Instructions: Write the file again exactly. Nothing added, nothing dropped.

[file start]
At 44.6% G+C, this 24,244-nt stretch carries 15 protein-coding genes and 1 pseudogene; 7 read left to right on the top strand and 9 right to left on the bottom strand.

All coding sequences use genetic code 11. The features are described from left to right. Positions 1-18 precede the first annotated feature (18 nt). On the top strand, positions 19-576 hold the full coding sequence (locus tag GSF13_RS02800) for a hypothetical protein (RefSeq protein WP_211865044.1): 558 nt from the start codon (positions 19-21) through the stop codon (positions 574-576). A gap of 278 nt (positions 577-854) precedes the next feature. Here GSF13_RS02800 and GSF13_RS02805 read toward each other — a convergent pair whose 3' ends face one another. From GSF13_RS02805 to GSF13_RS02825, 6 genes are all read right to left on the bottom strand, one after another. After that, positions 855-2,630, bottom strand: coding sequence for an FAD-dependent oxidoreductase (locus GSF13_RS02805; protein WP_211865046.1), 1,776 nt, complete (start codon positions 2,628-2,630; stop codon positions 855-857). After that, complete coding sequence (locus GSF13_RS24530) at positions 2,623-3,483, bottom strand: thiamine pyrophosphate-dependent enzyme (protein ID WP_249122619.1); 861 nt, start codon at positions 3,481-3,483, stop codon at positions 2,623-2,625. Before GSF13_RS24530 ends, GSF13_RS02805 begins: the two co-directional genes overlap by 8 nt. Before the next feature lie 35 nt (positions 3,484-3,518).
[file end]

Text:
At 44.6% G+C, this 24,244-nt stretch carries 15 protein-coding genes and 1 pseudogene; 7 read left to right on the top strand and 9 right to left on the bottom strand.

All coding sequences use genetic code 11. The features are described from left to right. Positions 1-18 precede the first annotated feature (18 nt). On the top strand, positions 19-576 hold the full coding sequence (locus tag GSF13_RS02800) for a hypothetical protein (RefSeq protein WP_211865044.1): 558 nt from the start codon (positions 19-21) through the stop codon (positions 574-576). A gap of 278 nt (positions 577-854) precedes the next feature. Here GSF13_RS02800 and GSF13_RS02805 read toward each other — a convergent pair whose 3' ends face one another. From GSF13_RS02805 to GSF13_RS02825, 6 genes are all read right to left on the bottom strand, one after another. After that, positions 855-2,630, bottom strand: coding sequence for an FAD-dependent oxidoreductase (locus GSF13_RS02805; protein WP_211865046.1), 1,776 nt, complete (start codon positions 2,628-2,630; stop codon positions 855-857). After that, complete coding sequence (locus GSF13_RS24530) at positions 2,623-3,483, bottom strand: thiamine pyrophosphate-dependent enzyme (protein ID WP_249122619.1); 861 nt, start codon at positions 3,481-3,483, stop codon at positions 2,623-2,625. Before GSF13_RS24530 ends, GSF13_RS02805 begins: the two co-directional genes overlap by 8 nt. Before the next feature lie 35 nt (positions 3,484-3,518).